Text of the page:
The three remaining big candidates in the GOP race (sorry, Ron Paul) have talked about how they would handle it if another candidate were to jump into the fray.
The Weekly Standard's Stephen Hayes says the three met in Ohio and discussed throwing their support behind the eventual nominee, no matter who won, for the good of the party.
The three candidates discussed the nominating process. Romney raised the possibility of an unvetted candidate getting into the race and spoke of the perils such a scenario presented for the party. Not surprisingly, the other two assented and each agreed that he would reserve his support for someone now in the race. R.C. Hammond, a spokesman for Gingrich, said the consensus that emerged from the conversation was that the Republican nominee was among “the four of us” and not an outsider. Eric Fehrnstrom, a senior Romney adviser, agreed with that characterization.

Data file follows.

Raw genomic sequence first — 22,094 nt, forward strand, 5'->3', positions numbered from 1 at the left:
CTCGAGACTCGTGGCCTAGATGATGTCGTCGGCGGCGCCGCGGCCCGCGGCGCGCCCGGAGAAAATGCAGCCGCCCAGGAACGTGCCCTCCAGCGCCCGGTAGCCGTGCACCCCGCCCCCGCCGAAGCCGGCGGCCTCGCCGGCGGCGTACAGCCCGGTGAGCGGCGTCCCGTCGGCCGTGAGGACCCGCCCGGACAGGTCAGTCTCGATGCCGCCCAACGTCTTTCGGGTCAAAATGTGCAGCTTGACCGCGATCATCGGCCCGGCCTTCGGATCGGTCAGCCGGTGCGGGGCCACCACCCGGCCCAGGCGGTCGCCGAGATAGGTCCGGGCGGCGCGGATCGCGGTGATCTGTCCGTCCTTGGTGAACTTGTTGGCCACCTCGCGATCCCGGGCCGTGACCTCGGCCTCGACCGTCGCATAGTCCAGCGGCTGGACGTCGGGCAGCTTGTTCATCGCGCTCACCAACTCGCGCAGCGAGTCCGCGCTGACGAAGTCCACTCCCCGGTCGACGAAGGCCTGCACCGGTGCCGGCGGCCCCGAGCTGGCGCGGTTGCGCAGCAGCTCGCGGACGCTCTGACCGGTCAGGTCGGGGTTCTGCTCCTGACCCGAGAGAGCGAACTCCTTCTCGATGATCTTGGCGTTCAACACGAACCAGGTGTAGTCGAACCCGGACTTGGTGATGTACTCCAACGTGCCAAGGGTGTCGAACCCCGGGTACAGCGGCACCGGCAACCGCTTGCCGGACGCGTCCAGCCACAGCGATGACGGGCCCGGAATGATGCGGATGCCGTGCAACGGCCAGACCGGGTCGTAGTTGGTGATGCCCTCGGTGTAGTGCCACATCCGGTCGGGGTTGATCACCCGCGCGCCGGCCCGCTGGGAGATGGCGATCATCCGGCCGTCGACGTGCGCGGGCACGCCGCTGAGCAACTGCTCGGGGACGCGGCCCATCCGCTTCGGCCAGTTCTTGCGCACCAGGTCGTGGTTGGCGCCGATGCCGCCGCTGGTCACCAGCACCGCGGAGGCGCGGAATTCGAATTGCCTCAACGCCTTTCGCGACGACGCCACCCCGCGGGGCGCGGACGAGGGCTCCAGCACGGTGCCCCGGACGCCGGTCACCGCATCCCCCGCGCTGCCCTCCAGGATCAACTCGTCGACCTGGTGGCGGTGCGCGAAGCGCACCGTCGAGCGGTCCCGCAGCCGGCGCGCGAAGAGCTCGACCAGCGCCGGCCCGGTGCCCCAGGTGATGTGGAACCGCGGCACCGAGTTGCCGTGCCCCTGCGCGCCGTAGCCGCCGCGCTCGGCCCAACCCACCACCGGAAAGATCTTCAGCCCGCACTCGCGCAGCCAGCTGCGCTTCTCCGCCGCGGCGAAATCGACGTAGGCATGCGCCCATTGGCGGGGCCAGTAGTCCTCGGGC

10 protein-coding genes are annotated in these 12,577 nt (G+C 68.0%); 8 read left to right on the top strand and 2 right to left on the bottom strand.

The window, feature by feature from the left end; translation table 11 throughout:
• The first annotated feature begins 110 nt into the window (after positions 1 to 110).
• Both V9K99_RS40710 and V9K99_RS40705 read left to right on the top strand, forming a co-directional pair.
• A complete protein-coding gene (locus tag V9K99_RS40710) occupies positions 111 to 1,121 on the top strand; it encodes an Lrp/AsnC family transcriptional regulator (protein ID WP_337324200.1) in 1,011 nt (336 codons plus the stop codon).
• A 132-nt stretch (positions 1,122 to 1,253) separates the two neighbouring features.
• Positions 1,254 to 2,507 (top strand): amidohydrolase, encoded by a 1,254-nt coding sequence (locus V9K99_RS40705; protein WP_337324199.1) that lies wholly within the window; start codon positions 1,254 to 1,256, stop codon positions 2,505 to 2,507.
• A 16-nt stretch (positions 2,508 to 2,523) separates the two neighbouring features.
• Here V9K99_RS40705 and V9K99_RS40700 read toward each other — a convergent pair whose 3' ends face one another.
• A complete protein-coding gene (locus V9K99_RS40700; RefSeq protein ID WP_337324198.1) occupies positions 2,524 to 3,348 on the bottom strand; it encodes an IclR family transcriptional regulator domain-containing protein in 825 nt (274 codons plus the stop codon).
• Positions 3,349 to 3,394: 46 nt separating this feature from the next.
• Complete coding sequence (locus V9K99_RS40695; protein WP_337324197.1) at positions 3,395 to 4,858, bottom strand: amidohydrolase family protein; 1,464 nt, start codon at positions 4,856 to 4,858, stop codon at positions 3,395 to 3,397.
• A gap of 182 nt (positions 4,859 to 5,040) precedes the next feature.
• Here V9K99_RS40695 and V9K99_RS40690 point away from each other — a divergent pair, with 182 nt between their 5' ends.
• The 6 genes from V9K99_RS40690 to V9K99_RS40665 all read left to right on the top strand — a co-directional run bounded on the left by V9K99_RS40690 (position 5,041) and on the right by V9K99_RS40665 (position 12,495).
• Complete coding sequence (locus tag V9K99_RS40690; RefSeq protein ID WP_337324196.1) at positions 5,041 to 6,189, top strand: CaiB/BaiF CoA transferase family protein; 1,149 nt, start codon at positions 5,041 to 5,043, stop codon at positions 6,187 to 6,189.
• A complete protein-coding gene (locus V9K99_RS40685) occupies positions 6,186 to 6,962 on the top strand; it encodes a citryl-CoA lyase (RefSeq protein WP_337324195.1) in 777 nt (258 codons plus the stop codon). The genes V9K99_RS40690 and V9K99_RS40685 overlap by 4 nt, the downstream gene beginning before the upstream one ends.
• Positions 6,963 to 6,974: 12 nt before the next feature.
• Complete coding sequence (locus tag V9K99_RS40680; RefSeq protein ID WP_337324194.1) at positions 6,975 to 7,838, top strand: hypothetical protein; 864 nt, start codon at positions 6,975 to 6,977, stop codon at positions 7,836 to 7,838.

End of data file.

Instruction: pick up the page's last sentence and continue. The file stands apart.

Despite the consensus that emerged from the discussion in Wilmington, Gingrich twice raised the possibility of a new entrant in an interview last week with Bret Baier on Fox News. Gingrich pointed to Romney’s difficulty winning support from conservatives. “I’m just saying analytically—the way we campaigned out here, the fact that two out of the three delegates from each state is not going to be for Romney—is a significant advantage. We can argue later on whether Santorum is the right person to nominate or Gingrich is—or something else may happen.”